The trail of invisible hand-prints supports touch-free and demands higher surface cleanliness standards.
Cleanliness standards are a critical element considered in designing and selecting equipment for both kitchen and customer space. However, these standards are dominated by noble words rather than science-based facts. Easy to clean is one common standard and the second is Clean to sight and touch. These verbal descriptors seemingly served us well in a world of stainless steel, smooth, easy-to-clean designs and easier to control bacteria.
Unfortunately, the more we learn about foodborne outbreaks caused by virus, particularly norovirus, we are discovering our clean surfaces need closer scrutiny and higher standards. The infectious dose for norovirus may be ten times lower than its bacterial partners in crime. Does that mean removal of soil must be ten times more thorough? What it means for sure is operators need a standard well beyond sight and touch.
Where Hands Go…Go Noro.
Tracking hands around a food facility, both staff and customers, defines the trail of potential norovirus cross-contamination. This is something that was confirmed if not originally defined by the CDC (Centers for Disease Control) in their studies of cruise ship outbreaks.
Norovirus is second only to the common cold in prevalence and outstrips all other foodborne outbreak pathogen sources by ten to one (Mead, et al,1999). It commonly originates in the restroom, either at home or away from home, and starts its journey to food contact surfaces, one touch at a time. There it can live days or possibly weeks, resisting cleaning and attempts at sanitizing (Iskbaeva, et al, 2005), waiting patiently for an exchange to someone via a touch or a transfer to ready-to-eat food.
HACCP theory helps build an effective norovirus defense by asking operators to first prioritize risks, create a risk-based system to manage them and finally a success-based budget to implement. Each site, equiped with proper standards, measurement, documentation and feedback systems, can sustain safe levels of hand hygiene.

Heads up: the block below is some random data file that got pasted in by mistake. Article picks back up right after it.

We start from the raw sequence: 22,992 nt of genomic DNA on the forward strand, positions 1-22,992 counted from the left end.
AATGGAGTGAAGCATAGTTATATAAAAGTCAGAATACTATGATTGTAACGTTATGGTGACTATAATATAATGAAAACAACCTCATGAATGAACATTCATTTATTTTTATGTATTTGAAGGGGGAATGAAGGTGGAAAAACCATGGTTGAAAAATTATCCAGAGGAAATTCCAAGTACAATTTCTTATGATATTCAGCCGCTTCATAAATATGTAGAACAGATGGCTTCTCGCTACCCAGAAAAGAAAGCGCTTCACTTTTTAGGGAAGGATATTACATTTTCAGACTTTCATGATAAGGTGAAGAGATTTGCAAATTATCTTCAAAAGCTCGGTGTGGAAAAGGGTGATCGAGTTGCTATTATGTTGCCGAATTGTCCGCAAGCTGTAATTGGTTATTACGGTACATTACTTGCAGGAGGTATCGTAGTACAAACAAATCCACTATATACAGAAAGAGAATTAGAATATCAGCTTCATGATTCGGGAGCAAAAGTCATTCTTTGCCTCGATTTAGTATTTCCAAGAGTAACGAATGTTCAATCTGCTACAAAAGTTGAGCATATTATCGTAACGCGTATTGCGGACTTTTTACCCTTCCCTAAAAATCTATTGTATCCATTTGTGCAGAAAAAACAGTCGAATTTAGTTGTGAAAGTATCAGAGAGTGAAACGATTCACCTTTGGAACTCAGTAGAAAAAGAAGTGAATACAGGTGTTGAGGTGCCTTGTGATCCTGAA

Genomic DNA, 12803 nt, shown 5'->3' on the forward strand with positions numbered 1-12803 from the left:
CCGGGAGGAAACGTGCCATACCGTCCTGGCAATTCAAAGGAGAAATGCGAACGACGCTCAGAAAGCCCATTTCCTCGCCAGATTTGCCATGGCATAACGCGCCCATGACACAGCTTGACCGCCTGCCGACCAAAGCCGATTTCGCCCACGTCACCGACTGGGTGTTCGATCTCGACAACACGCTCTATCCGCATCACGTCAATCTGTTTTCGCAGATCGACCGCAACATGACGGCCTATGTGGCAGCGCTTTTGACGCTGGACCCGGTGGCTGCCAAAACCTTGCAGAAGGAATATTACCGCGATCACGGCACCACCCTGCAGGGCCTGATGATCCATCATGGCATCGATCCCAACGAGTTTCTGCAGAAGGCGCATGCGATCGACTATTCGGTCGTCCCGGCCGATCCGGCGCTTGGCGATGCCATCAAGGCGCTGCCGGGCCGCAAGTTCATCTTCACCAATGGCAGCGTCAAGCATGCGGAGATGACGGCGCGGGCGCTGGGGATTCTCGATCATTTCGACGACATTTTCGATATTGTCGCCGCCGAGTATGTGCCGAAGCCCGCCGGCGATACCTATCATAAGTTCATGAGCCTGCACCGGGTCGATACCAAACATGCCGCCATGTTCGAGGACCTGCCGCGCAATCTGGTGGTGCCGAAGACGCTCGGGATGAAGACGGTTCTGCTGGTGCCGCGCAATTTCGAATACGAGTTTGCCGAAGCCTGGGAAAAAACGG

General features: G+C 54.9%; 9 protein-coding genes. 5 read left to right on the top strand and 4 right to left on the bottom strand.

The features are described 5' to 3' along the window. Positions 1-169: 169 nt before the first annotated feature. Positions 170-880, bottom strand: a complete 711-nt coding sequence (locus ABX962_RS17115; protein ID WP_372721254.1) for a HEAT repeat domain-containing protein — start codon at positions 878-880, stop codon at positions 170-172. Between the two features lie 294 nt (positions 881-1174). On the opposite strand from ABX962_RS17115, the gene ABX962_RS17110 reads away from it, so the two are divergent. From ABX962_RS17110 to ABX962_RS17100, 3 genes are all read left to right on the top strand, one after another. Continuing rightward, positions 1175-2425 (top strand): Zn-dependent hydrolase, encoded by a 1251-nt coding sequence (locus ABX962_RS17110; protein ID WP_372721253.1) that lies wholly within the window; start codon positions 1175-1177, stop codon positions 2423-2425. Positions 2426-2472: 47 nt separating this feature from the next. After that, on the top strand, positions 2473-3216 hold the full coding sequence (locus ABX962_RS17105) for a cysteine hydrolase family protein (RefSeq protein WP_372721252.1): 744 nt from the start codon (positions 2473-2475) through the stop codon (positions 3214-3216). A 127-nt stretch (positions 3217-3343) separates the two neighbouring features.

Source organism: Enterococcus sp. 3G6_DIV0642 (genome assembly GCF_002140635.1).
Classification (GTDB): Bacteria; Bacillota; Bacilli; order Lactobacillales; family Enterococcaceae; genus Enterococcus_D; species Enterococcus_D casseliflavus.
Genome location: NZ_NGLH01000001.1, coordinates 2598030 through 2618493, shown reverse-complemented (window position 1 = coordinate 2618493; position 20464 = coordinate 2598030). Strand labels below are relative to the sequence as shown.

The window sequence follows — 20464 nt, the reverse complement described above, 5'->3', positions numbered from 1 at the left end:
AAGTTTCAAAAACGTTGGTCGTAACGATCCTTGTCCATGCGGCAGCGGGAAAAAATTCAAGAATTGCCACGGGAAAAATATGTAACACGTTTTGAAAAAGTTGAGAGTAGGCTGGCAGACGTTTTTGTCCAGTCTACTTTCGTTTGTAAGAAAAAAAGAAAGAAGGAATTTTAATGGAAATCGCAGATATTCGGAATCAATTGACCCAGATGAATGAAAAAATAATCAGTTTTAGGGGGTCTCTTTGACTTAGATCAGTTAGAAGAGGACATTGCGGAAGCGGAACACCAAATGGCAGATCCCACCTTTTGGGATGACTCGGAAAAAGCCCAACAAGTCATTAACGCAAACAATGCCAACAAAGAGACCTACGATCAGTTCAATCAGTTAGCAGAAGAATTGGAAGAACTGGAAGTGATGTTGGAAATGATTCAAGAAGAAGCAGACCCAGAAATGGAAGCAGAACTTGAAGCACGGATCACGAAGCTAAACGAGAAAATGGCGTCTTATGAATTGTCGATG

Documented handwashing is the primary intervention for norovirus. Norovirus-specific* alcohol hand sanitizers also have an important role, particularly in keeping customers’ hands clean, minimizing norovirus entry into service areas and employee-shared restrooms.
*note: Not all alcohol based hand sanitizers have proven efficacy against Norovirus. See recent research here: Drs. Christine Moe (Emory) and Lee-Ann Jaykus (North Carolina State).
The Dirty Dozen
®). Hazard Analysis Critical Control Point. A food quality assurance system that identifies, evaluates and controls potentially hazardous foods and handling practices in the food industry. A HACCP plan is a written document based on HACCP principles to insure the safe delivery of food.">HACCP teaches us the value in ranking risks. Assessing surface risks starts with a visual inspection of the surfaces and a visual surveillance of staff hand hygiene practices (hands are surfaces too).
We suggest isolating the multitude of risky surfaces to 12, the dozen most likely to be touched and transfer pathogens to ready-to-eat food either directly or indirectly. Cleaning methods must be put under the microscope (now without the microscope) and without the delays of laboratory tests. A rapid detection method called ATP bioluminescence can now give the operator cleanliness data in seconds.
ATP bioluminescence is a rapid measurement technology that can provide real-time information to help reduce the risk of cross-contamination from hands and other surfaces which have not been cleaned to a sufficient standard. Chefs can start their shift knowing relevant surfaces are TouchReady™